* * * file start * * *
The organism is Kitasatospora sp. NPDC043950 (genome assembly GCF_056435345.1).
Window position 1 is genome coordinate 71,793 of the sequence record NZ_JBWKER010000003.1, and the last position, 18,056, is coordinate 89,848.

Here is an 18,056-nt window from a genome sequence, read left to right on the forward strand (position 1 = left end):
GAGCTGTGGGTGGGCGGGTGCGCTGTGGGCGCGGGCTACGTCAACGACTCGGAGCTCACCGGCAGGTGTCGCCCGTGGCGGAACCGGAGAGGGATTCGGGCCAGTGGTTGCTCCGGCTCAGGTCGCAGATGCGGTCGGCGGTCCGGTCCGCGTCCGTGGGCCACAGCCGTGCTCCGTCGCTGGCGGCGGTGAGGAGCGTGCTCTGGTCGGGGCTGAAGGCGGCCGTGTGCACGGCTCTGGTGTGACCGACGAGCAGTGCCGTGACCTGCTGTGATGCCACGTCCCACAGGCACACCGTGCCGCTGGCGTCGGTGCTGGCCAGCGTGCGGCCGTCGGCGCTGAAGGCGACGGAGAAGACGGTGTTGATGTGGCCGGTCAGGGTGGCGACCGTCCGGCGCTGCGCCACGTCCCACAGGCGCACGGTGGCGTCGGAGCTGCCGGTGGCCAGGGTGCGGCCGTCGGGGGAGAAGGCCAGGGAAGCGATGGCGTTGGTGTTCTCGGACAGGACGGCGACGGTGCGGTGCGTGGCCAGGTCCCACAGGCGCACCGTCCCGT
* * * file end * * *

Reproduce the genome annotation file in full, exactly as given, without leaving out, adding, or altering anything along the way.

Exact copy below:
The organism is Kitasatospora sp. NPDC043950 (genome assembly GCF_056435345.1).
Window position 1 is genome coordinate 71,793 of the sequence record NZ_JBWKER010000003.1, and the last position, 18,056, is coordinate 89,848.

Here is an 18,056-nt window from a genome sequence, read left to right on the forward strand (position 1 = left end):
GAGCTGTGGGTGGGCGGGTGCGCTGTGGGCGCGGGCTACGTCAACGACTCGGAGCTCACCGGCAGGTGTCGCCCGTGGCGGAACCGGAGAGGGATTCGGGCCAGTGGTTGCTCCGGCTCAGGTCGCAGATGCGGTCGGCGGTCCGGTCCGCGTCCGTGGGCCACAGCCGTGCTCCGTCGCTGGCGGCGGTGAGGAGCGTGCTCTGGTCGGGGCTGAAGGCGGCCGTGTGCACGGCTCTGGTGTGACCGACGAGCAGTGCCGTGACCTGCTGTGATGCCACGTCCCACAGGCACACCGTGCCGCTGGCGTCGGTGCTGGCCAGCGTGCGGCCGTCGGCGCTGAAGGCGACGGAGAAGACGGTGTTGATGTGGCCGGTCAGGGTGGCGACCGTCCGGCGCTGCGCCACGTCCCACAGGCGCACGGTGGCGTCGGAGCTGCCGGTGGCCAGGGTGCGGCCGTCGGGGGAGAAGGCCAGGGAAGCGATGGCGTTGGTGTTCTCGGACAGGACGGCGACGGTGCGGTGCGTGGCCAGGTCCCACAGGCGCACCGTCCCGT